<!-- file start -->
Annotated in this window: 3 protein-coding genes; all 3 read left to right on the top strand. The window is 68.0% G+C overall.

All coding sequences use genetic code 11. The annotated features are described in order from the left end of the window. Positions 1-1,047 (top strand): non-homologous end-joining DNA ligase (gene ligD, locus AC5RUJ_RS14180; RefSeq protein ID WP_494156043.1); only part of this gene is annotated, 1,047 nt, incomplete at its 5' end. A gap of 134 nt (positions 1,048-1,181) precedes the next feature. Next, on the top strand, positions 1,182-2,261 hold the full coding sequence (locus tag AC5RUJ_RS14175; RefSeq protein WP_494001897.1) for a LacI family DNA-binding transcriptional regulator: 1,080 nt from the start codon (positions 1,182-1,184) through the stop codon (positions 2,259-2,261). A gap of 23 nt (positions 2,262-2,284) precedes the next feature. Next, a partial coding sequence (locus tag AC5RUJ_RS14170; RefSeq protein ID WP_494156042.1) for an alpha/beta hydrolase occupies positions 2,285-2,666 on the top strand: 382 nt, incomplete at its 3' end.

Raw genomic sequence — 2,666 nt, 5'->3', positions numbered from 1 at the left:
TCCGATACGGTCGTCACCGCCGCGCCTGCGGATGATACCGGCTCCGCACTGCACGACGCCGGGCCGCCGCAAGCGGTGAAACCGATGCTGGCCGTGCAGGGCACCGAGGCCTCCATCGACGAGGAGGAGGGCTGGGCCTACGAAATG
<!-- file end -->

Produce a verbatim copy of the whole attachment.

Annotated in this window: 3 protein-coding genes; all 3 read left to right on the top strand. The window is 68.0% G+C overall.

All coding sequences use genetic code 11. The annotated features are described in order from the left end of the window. Positions 1-1,047 (top strand): non-homologous end-joining DNA ligase (gene ligD, locus AC5RUJ_RS14180; RefSeq protein ID WP_494156043.1); only part of this gene is annotated, 1,047 nt, incomplete at its 5' end. A gap of 134 nt (positions 1,048-1,181) precedes the next feature. Next, on the top strand, positions 1,182-2,261 hold the full coding sequence (locus tag AC5RUJ_RS14175; RefSeq protein WP_494001897.1) for a LacI family DNA-binding transcriptional regulator: 1,080 nt from the start codon (positions 1,182-1,184) through the stop codon (positions 2,259-2,261). A gap of 23 nt (positions 2,262-2,284) precedes the next feature. Next, a partial coding sequence (locus tag AC5RUJ_RS14170; RefSeq protein ID WP_494156042.1) for an alpha/beta hydrolase occupies positions 2,285-2,666 on the top strand: 382 nt, incomplete at its 3' end.

Raw genomic sequence — 2,666 nt, 5'->3', positions numbered from 1 at the left:
TCCGATACGGTCGTCACCGCCGCGCCTGCGGATGATACCGGCTCCGCACTGCACGACGCCGGGCCGCCGCAAGCGGTGAAACCGATGCTGGCCGTGCAGGGCACCGAGGCCTCCATCGACGAGGAGGAGGGCTGGGCCTACGAAATG